I never thought I could sign my name 1,700 times in one day.
I never thought I’d need to, either. But my schedule is tight these days, and that’s not exactly a feat you can just handle over lunch. So this past Saturday, I brought in some help, rounded up every flat surface in the house and held a marathon print signing in our living room. By 7 pm I had signed and numbered all 1,700 of my “Turn and Burn” paper prints for the National Wild Turkey Federation’s 2018 banquet season. (my previous record was around 1,000 in a day)
I was 17 years old the first time I ever had to sign an edition of anything.
It was the summer before my senior year of high school. That previous school year, my entry into the Federal Junior Duck Stamp contest had been chosen Best of Show in the nation. As part of my new contract with the US Fish and Wildlife Service, I had to sign a large number of stamps for their collectors. In an odd turn of events that I don’t exactly remember the details of, a stack of stamps, printed in large sheets, arrived at our home on Thursday. They had to be shipped back to Washington, DC on the following Monday. But there was a problem with that turnaround time. You see, I was at a basketball team camp at the University of Illinois all weekend with my high school varsity team – three and a half hours from home.
My parents, being the sort of industrious, do-whatever-it-takes Midwestern farm people, provided the solution though. They loaded up the pile of stamps and drove the across the state to Champaign, IL, where I sat and signed prints between games. I remember sitting in a concrete stairwell off to the side of the gym and signing, over and over and over again. The humid July heat was made worse in gym filled with hundreds of teenage kids playing ball, and the hardest part was keeping my own sweat from smearing the ink on the stamps. I used a towel to constantly dry the back side of my wrist, signing until coach gave me the word that we were up next.
People don’t always see that side of producing art. The side that requires some dirty work. The side that requires monotony, resolve and a dogged determination to produce a quality product.
For several years in a row now, I’ve been fortunate enough to have work chosen in the banquet packages of conservation groups like the Quality Deer Management Association, the Rocky Mountain Elk Foundation and my alma mater, the National Wild Turkey Federation. Being chosen is an honor, and it also brings with it some dirty work.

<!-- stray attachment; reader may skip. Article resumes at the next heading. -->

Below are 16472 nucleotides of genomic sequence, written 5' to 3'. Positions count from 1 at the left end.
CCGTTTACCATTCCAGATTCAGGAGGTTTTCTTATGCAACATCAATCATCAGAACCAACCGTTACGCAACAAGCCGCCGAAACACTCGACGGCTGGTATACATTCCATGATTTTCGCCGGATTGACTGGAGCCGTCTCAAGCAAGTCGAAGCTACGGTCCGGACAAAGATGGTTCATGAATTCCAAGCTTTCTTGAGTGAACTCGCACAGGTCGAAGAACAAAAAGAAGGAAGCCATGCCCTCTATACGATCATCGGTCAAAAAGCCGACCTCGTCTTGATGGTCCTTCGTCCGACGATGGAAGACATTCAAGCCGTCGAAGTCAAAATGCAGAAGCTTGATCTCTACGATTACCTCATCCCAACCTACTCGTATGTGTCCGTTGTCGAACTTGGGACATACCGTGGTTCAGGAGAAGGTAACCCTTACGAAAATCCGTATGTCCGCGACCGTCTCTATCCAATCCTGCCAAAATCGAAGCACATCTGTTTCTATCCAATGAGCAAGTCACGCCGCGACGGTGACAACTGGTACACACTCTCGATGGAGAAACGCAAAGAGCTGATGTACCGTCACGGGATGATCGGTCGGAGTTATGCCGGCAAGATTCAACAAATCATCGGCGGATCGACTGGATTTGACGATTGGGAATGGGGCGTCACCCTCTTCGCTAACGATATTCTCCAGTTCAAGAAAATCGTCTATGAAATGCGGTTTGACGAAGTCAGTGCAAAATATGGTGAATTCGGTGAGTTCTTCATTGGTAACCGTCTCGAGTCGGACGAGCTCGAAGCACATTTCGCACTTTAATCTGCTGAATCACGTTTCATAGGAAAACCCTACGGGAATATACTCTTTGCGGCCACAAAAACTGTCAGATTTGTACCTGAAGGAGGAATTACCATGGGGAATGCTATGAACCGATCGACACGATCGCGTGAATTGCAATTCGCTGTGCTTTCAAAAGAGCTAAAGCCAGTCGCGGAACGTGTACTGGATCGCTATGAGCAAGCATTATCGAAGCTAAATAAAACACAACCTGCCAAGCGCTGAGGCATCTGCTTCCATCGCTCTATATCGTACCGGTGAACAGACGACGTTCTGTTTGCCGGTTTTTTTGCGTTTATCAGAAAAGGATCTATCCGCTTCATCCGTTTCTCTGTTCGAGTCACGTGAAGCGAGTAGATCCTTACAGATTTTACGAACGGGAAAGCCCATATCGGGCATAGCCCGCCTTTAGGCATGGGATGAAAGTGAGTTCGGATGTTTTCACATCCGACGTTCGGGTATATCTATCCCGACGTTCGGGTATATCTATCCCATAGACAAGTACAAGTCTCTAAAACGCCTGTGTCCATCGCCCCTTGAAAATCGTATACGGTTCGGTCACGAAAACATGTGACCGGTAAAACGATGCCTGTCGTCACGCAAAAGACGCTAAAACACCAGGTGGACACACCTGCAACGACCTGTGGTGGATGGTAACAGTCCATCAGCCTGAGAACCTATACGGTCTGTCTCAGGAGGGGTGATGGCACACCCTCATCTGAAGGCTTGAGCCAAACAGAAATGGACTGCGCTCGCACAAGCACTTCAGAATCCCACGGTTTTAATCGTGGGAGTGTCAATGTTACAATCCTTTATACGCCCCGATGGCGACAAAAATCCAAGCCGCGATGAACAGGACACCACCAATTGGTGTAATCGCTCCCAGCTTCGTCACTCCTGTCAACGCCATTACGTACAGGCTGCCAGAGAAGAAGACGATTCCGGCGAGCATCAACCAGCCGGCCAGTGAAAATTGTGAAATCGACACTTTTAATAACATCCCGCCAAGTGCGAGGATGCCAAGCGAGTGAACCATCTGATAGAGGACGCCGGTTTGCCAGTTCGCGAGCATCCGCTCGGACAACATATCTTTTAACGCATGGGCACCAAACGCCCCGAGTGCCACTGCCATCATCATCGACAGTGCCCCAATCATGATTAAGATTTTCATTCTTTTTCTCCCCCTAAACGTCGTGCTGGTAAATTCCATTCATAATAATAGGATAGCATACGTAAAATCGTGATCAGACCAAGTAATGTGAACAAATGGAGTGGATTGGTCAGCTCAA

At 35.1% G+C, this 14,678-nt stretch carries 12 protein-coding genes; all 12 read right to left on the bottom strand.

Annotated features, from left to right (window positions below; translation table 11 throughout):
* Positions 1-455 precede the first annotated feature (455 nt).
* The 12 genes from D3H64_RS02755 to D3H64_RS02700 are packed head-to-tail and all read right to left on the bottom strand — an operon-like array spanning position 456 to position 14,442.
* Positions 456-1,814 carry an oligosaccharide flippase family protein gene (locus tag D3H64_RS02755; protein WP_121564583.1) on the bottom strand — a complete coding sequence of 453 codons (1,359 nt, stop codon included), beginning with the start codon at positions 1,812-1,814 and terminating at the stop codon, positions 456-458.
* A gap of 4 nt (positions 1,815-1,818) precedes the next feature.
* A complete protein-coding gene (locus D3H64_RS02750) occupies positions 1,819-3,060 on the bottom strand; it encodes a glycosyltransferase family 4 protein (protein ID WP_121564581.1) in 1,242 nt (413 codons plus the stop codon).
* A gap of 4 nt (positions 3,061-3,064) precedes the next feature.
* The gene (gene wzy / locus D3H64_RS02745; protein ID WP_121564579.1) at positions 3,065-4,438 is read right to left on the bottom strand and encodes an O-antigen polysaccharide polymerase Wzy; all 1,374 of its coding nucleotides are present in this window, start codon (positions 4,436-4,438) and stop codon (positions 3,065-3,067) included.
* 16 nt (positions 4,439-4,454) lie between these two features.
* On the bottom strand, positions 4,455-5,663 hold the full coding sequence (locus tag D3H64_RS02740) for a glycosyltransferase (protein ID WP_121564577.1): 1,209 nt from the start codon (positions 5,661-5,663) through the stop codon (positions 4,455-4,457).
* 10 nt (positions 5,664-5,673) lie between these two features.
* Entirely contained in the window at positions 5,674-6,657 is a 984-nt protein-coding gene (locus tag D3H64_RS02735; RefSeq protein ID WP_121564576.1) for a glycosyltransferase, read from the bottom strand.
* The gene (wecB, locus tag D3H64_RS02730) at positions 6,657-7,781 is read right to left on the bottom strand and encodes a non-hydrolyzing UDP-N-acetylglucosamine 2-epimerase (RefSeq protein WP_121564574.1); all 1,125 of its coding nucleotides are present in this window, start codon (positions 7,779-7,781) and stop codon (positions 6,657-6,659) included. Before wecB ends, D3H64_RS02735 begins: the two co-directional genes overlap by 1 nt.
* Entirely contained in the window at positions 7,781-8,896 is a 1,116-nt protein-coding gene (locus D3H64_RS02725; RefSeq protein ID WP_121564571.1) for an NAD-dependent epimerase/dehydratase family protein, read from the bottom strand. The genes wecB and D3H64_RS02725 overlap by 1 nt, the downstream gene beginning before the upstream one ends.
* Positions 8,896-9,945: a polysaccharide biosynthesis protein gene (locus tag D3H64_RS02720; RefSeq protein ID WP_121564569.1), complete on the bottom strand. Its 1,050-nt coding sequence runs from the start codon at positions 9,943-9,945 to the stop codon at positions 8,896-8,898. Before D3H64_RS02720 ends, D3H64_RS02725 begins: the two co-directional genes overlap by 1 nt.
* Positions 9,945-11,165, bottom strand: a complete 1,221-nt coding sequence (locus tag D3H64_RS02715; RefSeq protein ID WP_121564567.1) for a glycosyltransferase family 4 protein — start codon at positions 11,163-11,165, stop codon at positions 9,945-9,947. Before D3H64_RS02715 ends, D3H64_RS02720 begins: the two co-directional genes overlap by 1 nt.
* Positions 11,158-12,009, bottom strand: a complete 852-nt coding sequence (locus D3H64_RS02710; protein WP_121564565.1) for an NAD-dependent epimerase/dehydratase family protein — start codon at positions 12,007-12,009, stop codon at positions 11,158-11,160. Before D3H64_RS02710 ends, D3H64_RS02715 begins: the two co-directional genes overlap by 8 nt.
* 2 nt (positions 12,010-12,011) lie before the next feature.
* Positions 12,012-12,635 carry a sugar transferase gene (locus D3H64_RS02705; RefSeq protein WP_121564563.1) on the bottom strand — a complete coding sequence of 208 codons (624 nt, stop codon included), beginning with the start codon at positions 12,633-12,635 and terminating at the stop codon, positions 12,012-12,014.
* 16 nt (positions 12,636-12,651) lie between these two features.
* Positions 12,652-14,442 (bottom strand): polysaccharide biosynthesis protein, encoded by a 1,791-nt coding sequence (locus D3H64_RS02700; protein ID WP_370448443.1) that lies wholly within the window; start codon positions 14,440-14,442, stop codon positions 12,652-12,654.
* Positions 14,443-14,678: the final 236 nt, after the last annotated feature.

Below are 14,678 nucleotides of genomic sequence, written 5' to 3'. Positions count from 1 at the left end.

Did you know that, in a day an age where it’s often easier and cheaper to go overseas for product, these art packages are produced right here in the States? From the first brush stroke in my North Carolina studio to the final “SOLD!” by the auctioneer in your hometown event, hundreds of folks right here on domestic soil work hard to bring that piece of art into your home.
The NWTF is one of the most impressive of such groups – not only because of the scale at which they operate but also the quality of the product. The NWTF has its own large format printers at their South Carolina headquarters and produce their canvas giclées in-house. Their talented crew color corrects the digital images of the paintings, works with the artist to get an accurate proof, prints and stretches each giclée by hand, assembles the frame and installs the hanging hardware on the back. From there, each piece of art is boxed and sent to your local chapter, where it auctions to raise dollars for conservation.
Have you ever tried to build a frame? It ain’t easy. Ever boxed and shipped an oversized piece of art so it arrives in pristine condition? It takes experience. Ever cussed your printer because of a paper jam or wondered why the ink looks faded or blotchy? Imagine that on a much larger, much more professional scale. A tremendous amount of time, talent and tenacity go into producing a large edition of high-quality prints. And the NWTF does it for literally tens of thousands of pieces a year.
Think about that next time a print goes up for auction at your local banquet. That piece of art didn’t paint itself…didn’t print itself…didn’t frame itself…and it didn’t package itself. The hard working, dedicated artists, printers and staff of the National Wild Turkey Federation did…for you.
This year, be sure to take a piece of art home with you from a banquet, even if it’s not one of mine. They truly are #WildlyOriginal.
Purchase "Turn and Burn" at your local NWTF banquet in 2018. Not sure where to go? Find your local event here